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Head Face Med. 2006 Dec 7;2:47.

Eating dysfunction associated with oromandibular dystonia: clinical characteristics and treatment considerations.

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Division of Movement Disorders, Department of Neurology, University of Miami, Miller School of Medicine, Miami, FL, USA.



In oromandibular dystonia (OMD) abnormal repetitive contractions of masticatory, facial, and lingual muscles as well as the presence of orobuccolingual (OBL) dyskinesias may interfere with the appropriate performance of tasks such as chewing and swallowing leading to significant dysphagia and weight loss. We present here the clinical characteristics and treatment variables of a series of patients that developed an OMD-associated eating dysfunction.


We present a series of patients diagnosed and followed-up at the Movement Disorders Clinic of the Department of Neurology of University of Miami, Miller School of Medicine over a 10-year period. Patients were treated with botulinum toxin injections according to standard methods.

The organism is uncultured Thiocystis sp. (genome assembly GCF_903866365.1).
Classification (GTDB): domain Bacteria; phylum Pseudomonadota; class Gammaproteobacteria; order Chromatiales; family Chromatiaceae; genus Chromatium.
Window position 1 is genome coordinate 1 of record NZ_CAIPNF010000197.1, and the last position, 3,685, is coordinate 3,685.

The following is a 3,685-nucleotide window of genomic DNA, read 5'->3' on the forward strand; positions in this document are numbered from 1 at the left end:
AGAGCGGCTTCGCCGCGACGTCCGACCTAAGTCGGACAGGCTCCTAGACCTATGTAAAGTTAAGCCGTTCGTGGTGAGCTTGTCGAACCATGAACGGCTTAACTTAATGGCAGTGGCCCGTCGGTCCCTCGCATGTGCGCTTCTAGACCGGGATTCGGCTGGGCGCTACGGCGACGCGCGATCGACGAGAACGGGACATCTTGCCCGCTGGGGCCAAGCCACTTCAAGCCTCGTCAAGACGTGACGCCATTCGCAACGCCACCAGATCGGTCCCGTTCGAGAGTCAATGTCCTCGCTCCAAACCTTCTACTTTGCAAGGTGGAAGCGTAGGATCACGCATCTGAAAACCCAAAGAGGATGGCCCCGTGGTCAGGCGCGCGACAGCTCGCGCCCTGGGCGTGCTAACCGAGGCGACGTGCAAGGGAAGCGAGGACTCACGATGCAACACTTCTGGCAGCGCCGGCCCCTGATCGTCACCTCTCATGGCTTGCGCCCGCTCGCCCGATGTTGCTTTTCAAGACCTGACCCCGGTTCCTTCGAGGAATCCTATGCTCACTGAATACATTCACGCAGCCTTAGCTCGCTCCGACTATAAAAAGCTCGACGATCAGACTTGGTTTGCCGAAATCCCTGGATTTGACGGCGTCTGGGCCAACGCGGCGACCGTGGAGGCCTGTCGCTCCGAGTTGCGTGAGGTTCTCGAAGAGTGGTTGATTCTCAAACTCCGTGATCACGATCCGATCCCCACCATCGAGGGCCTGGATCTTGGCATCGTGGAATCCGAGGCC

Five out of 32 (15.6%) OMD patients experienced symptoms of eating dysfunction associated with OMD. Significant weight loss was reported in 3/5 patients (ranged for 13-15 lbs). Two patients regained the lost weight after treatment and one was lost to follow-up. Tetrabenazine in combination with other antidystonic medication and/or botulinum toxin injections provided substantial benefit to the patients with dysphagia caused by OMD.


Dystonic eating dysfunction may occasionally complicate OMD leading to weight loss. Its adequate characterization at the time of history taking and clinical examination should be part of outcome measurements of the anti-dystonic treatment in clinical practice.

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